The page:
Empathy Self-Interest:
Social Exchange Theory - Erich Fromm, 1955 Vagus nerve:
Nerve' via emotion IAT: but what is it really looking at? GNAT: Go/No Go Association Task Social Categorization:
Us vs. Them Milgram Experiment nothing the 'leaner' ever did caused all participants to stop obeying

situational factors, authority figure variation

less than 5% gave max. shock when they got to choose their own level - Journalist Walter Lippmann (1922) was the first to introduce the term, describing stereotypes as “the little pictures we carry around inside our heads” Who, What, and To Whom? Differences in Altruism Men vs Women

Urban vs Rural

Independent vs Interdependent Cultures

Religious vs Non Religious People

"Feel Good, Do Good"
"Feel Bad, Do Good"

Bystander Effect - Jane Elliot (1977) : 3rd grade teacher who wanted to teach her students about prejudice and discrimination in rural Iowa, after the assassination of Dr. Martin Luther King, Jr. Importance of Relationships Attachment Styles Communal vs. Exchange "Intentional action aimed at doing harm or causing pain," may be physical or verbal, hostile or instrumental Hobbes vs. Rousseau When will people act aggressively? Count to 10: Reducing aggression Evolutionary, Cultural, and Biological Factors Groups, Social Norms, & Social Roles Group (n.) Three or more people who interact and are interdependent in the sense that their needs and goals cause them to influence each other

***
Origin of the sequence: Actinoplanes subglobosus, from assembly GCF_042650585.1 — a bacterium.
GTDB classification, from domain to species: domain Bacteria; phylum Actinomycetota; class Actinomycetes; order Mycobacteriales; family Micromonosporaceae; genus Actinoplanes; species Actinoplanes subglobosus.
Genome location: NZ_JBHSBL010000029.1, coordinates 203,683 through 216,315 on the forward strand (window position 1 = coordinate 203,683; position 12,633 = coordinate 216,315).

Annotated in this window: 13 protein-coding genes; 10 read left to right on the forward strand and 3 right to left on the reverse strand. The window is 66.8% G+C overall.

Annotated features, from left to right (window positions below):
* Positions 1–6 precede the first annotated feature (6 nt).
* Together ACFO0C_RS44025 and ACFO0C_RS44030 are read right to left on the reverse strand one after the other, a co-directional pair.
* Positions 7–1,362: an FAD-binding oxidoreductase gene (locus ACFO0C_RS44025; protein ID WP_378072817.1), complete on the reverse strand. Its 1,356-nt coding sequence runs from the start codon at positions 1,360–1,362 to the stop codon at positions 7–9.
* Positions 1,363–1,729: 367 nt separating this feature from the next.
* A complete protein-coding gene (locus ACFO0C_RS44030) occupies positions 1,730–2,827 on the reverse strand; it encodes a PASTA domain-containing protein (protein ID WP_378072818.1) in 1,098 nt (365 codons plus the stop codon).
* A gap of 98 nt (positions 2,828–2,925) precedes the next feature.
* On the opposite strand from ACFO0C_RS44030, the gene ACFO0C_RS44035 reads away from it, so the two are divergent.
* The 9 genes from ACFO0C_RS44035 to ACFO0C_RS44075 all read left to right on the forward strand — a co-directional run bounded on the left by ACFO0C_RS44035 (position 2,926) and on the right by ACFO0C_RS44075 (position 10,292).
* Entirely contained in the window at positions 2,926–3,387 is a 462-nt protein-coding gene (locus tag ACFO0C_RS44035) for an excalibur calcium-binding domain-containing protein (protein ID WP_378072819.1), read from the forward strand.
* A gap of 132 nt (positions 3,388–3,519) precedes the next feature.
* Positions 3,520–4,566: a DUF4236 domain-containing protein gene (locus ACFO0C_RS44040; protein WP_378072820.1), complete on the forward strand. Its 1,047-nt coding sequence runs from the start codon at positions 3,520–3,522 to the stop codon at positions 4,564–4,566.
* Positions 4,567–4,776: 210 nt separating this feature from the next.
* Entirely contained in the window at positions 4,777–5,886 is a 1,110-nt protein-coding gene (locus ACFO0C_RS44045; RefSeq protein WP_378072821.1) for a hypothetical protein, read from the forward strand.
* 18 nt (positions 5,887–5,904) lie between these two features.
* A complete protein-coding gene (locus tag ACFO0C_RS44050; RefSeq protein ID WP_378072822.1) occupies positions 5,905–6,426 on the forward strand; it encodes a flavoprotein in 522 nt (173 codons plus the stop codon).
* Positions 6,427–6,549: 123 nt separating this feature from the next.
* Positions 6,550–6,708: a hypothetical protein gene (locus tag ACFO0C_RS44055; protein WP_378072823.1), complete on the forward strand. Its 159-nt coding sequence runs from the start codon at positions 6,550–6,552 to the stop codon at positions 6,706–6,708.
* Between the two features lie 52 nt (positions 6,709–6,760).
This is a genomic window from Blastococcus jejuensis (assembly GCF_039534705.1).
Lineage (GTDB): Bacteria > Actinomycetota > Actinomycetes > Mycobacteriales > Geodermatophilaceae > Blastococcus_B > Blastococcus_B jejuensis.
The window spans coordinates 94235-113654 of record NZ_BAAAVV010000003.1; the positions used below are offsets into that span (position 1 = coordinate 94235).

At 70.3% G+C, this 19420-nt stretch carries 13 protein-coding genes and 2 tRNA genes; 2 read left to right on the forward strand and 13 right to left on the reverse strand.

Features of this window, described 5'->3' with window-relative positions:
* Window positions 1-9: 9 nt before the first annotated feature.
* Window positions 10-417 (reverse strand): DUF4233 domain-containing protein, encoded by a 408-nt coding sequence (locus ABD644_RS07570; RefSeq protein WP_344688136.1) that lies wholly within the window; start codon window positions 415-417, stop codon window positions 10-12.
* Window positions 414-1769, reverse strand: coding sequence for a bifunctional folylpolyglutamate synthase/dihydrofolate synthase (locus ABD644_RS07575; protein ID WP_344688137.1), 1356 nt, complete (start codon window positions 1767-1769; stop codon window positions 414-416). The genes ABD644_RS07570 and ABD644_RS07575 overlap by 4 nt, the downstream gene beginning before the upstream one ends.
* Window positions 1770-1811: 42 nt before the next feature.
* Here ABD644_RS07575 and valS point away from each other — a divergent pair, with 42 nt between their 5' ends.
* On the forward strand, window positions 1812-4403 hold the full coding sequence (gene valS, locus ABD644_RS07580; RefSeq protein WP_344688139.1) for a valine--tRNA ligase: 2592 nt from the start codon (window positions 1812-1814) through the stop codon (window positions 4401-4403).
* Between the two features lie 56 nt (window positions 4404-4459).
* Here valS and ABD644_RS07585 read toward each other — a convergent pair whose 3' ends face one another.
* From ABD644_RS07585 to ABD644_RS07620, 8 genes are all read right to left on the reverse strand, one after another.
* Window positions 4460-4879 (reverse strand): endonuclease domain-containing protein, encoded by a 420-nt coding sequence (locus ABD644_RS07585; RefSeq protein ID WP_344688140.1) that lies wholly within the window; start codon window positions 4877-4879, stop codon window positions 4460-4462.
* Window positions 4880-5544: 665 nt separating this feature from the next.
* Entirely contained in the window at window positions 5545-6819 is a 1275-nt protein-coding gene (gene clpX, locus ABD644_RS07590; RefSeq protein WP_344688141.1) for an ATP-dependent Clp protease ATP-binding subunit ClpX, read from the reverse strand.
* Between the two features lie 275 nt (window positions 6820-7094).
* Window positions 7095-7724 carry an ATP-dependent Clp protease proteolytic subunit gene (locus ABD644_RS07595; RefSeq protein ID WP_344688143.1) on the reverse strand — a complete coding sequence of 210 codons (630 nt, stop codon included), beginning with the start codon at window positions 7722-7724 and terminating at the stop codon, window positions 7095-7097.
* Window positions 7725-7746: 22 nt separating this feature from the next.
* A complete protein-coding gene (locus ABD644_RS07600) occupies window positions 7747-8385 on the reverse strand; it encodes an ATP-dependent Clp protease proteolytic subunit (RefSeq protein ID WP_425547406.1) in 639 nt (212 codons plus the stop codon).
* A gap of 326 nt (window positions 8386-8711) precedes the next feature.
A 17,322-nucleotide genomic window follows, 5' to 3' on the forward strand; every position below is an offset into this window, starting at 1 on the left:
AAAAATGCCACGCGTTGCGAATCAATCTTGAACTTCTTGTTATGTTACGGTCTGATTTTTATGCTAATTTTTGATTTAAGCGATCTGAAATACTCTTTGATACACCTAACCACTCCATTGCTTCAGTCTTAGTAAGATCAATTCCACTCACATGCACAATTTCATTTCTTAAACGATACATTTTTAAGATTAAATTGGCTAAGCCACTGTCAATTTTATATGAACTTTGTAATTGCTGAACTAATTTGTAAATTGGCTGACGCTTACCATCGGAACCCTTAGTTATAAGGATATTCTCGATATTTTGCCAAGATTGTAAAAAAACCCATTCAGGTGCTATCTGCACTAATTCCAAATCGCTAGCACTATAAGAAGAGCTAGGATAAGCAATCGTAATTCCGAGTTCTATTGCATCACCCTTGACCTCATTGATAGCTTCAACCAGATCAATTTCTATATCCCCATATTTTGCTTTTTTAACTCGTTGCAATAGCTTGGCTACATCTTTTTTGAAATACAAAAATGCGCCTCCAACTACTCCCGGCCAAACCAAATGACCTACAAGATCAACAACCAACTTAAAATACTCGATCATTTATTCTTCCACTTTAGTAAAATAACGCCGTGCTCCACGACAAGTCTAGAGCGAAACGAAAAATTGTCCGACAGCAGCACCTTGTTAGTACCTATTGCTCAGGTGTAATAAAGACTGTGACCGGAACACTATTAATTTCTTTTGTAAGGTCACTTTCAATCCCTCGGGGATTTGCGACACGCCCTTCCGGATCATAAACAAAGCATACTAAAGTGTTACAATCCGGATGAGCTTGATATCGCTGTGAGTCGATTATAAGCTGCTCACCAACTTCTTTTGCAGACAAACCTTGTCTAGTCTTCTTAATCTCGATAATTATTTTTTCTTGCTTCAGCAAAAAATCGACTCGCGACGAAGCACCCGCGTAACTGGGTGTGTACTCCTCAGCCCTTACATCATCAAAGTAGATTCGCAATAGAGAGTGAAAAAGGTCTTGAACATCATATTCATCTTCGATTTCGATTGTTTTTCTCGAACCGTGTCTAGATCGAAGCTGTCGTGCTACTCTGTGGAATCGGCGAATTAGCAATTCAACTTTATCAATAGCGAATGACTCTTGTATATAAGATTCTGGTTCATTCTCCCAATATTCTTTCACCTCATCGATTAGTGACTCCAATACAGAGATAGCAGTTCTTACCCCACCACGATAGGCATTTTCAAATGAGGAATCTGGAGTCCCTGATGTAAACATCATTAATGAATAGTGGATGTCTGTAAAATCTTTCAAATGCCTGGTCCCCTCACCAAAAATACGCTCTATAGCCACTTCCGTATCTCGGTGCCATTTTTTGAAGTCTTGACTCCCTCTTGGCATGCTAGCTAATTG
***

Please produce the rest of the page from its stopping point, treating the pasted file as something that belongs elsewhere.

Why do people form groups?

The role of social norms and social roles within groups
- The cost of social roles 4 main reasons for the effect of similarity on attraction Prison Guard Study (Zimbardo et al., 1971) Why?
- The presence of others makes us more alert

- The presence of others can be seen as an evaluative force

- The presence of others is distracting Getting Lost in the Crowd The loosening of normal constraints on behavior when people can't be identified

- Increases obedience to group norms

- Reduces feelings of responsibility and accountability

- Deindividuation on the Internet
- Romantic Relationships Defining Love
- Companionate Love vs. Passionate Love

Companionate Love : The intimacy and affection we feel when we care deeply for a person, but do not experience passion or arousal in the person’s presence

Passionate Love: An intense longing we feel for a person, accompanied by physiological arousal; when our love is reciprocated, we feel great fulfillment and ecstasy, but when it is not, we feel sadness and despair

Cultural differences

Evolutionary approach to love Secure
Disorganized / disoriented Secure
Fearful-avoidant -->
--> Pairings Doomed, or Changeable? Biological Influence THANK YOU!! the process by which the components of a system work together to achieve the global properties Healing: Robbers Cave Prisoner's dilemma Communal:
primary concern = other
no 'tally' of deeds
ex: parent/child, partner, best friend Exchange:
primary concern = equity
"What have they done for me lately?
ex: lab partner, new friend, stranger
Full transcript